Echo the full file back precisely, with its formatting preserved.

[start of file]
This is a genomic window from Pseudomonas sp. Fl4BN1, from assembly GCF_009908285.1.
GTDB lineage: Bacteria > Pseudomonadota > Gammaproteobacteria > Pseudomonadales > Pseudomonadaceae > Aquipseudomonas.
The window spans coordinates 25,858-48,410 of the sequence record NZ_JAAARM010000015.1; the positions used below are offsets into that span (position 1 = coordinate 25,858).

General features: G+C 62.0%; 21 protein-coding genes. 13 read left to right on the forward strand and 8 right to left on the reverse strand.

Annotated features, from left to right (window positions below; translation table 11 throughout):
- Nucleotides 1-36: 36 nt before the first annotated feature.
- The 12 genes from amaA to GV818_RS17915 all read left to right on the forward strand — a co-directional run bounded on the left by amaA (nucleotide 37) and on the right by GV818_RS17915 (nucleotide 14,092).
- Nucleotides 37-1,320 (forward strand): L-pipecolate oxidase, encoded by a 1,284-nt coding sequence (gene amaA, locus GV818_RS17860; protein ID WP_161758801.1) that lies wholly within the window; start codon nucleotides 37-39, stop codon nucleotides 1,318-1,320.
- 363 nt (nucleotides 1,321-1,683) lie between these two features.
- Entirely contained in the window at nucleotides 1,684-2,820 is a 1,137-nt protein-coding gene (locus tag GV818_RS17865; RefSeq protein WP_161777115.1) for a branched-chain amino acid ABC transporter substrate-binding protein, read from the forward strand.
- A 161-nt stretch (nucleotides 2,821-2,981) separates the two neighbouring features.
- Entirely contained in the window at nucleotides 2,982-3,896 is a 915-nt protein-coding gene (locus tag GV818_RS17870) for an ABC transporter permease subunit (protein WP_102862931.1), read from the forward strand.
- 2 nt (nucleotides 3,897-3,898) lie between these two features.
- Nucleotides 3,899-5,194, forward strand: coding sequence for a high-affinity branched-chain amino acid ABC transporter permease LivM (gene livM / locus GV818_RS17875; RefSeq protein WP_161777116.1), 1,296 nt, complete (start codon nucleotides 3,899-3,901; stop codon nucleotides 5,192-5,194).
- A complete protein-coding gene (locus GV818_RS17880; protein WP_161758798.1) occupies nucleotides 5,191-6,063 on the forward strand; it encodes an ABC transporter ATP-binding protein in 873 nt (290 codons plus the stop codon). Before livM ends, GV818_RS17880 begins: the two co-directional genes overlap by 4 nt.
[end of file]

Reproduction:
This is a genomic window from Pseudomonas sp. Fl4BN1, from assembly GCF_009908285.1.
GTDB lineage: Bacteria > Pseudomonadota > Gammaproteobacteria > Pseudomonadales > Pseudomonadaceae > Aquipseudomonas.
The window spans coordinates 25,858-48,410 of the sequence record NZ_JAAARM010000015.1; the positions used below are offsets into that span (position 1 = coordinate 25,858).

General features: G+C 62.0%; 21 protein-coding genes. 13 read left to right on the forward strand and 8 right to left on the reverse strand.

Annotated features, from left to right (window positions below; translation table 11 throughout):
- Nucleotides 1-36: 36 nt before the first annotated feature.
- The 12 genes from amaA to GV818_RS17915 all read left to right on the forward strand — a co-directional run bounded on the left by amaA (nucleotide 37) and on the right by GV818_RS17915 (nucleotide 14,092).
- Nucleotides 37-1,320 (forward strand): L-pipecolate oxidase, encoded by a 1,284-nt coding sequence (gene amaA, locus GV818_RS17860; protein ID WP_161758801.1) that lies wholly within the window; start codon nucleotides 37-39, stop codon nucleotides 1,318-1,320.
- 363 nt (nucleotides 1,321-1,683) lie between these two features.
- Entirely contained in the window at nucleotides 1,684-2,820 is a 1,137-nt protein-coding gene (locus tag GV818_RS17865; RefSeq protein WP_161777115.1) for a branched-chain amino acid ABC transporter substrate-binding protein, read from the forward strand.
- A 161-nt stretch (nucleotides 2,821-2,981) separates the two neighbouring features.
- Entirely contained in the window at nucleotides 2,982-3,896 is a 915-nt protein-coding gene (locus tag GV818_RS17870) for an ABC transporter permease subunit (protein WP_102862931.1), read from the forward strand.
- 2 nt (nucleotides 3,897-3,898) lie between these two features.
- Nucleotides 3,899-5,194, forward strand: coding sequence for a high-affinity branched-chain amino acid ABC transporter permease LivM (gene livM / locus GV818_RS17875; RefSeq protein WP_161777116.1), 1,296 nt, complete (start codon nucleotides 3,899-3,901; stop codon nucleotides 5,192-5,194).
- A complete protein-coding gene (locus GV818_RS17880; protein WP_161758798.1) occupies nucleotides 5,191-6,063 on the forward strand; it encodes an ABC transporter ATP-binding protein in 873 nt (290 codons plus the stop codon). Before livM ends, GV818_RS17880 begins: the two co-directional genes overlap by 4 nt.